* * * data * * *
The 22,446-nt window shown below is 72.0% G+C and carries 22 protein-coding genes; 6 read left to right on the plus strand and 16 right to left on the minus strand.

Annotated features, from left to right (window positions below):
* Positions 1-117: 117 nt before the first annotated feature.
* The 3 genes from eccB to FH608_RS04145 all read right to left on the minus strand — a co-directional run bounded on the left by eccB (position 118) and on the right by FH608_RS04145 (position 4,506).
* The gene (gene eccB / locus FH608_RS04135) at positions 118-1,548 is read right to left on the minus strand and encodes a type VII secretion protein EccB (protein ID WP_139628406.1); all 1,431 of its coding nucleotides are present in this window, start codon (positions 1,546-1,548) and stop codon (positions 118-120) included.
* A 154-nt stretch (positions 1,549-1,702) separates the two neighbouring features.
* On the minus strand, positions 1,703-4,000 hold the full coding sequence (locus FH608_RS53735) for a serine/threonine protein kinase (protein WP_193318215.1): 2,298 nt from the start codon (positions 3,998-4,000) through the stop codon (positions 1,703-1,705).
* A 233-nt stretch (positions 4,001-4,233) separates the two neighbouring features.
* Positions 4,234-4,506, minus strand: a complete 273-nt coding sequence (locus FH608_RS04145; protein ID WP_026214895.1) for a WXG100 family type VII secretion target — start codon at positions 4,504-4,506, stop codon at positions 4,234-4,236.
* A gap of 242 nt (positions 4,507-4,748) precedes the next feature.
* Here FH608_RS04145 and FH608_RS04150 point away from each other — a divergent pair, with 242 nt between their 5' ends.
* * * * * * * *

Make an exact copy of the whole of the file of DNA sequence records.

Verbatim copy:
The 22,446-nt window shown below is 72.0% G+C and carries 22 protein-coding genes; 6 read left to right on the plus strand and 16 right to left on the minus strand.

Annotated features, from left to right (window positions below):
* Positions 1-117: 117 nt before the first annotated feature.
* The 3 genes from eccB to FH608_RS04145 all read right to left on the minus strand — a co-directional run bounded on the left by eccB (position 118) and on the right by FH608_RS04145 (position 4,506).
* The gene (gene eccB / locus FH608_RS04135) at positions 118-1,548 is read right to left on the minus strand and encodes a type VII secretion protein EccB (protein ID WP_139628406.1); all 1,431 of its coding nucleotides are present in this window, start codon (positions 1,546-1,548) and stop codon (positions 118-120) included.
* A 154-nt stretch (positions 1,549-1,702) separates the two neighbouring features.
* On the minus strand, positions 1,703-4,000 hold the full coding sequence (locus FH608_RS53735) for a serine/threonine protein kinase (protein WP_193318215.1): 2,298 nt from the start codon (positions 3,998-4,000) through the stop codon (positions 1,703-1,705).
* A 233-nt stretch (positions 4,001-4,233) separates the two neighbouring features.
* Positions 4,234-4,506, minus strand: a complete 273-nt coding sequence (locus FH608_RS04145; protein ID WP_026214895.1) for a WXG100 family type VII secretion target — start codon at positions 4,504-4,506, stop codon at positions 4,234-4,236.
* A gap of 242 nt (positions 4,507-4,748) precedes the next feature.
* Here FH608_RS04145 and FH608_RS04150 point away from each other — a divergent pair, with 242 nt between their 5' ends.